Chronic kidney disease (CKD) has become a worldwide public health problem. However, its effect on osseointegration of dental implants is largely unknown. The aim of this study is to investigate whether CKD impairs the quality of the osseointegration of titanium implants. Uremia was induced by 5/6 nephrectomy in mice, and serum levels of BUN, FGF23, PTH and ALP were significantly increased. For in vitro tests, bone marrow mesenchymal stem cells (BMMSCs) were obtained and cultured on titanium discs. There was no significant difference in term of expression of osteogenic marker genes including Osx, Col-1, Ocn, and Opn, as quantified by qPCR. Moreover, Alizarin Red S staining showed comparable mineralized nodules formation. Histomorphometrical analysis of experimental implants inserted in the femurs of CKD mice revealed a trend of decreased BIC ratio at 2-week healing. The strength of bone-implant integration, as measured by a push-in method, was significantly lower for the CKD group at 2 weeks, although a comparable level was reached at 4 weeks. These results demonstrated that CKD only negatively affects the osseointegration of titanium implants at the early stage.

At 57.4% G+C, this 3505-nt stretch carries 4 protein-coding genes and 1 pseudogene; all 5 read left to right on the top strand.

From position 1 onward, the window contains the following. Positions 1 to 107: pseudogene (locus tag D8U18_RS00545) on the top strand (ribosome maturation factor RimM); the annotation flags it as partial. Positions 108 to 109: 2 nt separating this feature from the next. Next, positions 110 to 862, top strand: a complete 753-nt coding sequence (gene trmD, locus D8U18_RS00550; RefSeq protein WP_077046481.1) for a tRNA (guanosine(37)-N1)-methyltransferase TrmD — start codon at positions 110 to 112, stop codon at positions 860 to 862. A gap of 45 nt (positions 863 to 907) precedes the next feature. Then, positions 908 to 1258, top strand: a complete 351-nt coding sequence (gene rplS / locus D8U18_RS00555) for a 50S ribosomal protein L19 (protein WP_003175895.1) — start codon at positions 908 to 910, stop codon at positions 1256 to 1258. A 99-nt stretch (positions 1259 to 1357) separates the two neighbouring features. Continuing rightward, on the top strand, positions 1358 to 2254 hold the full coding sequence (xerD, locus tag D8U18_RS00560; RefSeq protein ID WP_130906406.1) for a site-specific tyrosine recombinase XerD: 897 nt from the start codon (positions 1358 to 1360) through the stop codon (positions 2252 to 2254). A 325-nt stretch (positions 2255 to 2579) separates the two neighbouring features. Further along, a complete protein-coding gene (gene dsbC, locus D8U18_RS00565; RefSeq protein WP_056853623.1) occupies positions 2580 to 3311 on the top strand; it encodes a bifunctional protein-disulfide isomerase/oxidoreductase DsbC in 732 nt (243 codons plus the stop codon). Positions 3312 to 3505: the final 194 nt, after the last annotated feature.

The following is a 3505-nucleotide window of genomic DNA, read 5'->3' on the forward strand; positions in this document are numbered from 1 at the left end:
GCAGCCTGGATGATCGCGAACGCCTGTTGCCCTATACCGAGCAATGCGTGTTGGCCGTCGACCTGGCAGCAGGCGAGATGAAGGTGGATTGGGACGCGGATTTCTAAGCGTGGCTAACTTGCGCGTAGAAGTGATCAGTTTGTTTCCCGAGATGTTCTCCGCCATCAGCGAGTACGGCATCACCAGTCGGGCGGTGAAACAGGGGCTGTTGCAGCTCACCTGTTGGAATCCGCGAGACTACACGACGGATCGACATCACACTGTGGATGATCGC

Keywords: Bone mineralization; Chronic kidney diseases; Dental implants; Fibroblast growth factor 23 (FGF23); Osseointegration; Parathyroid hormone (PTH).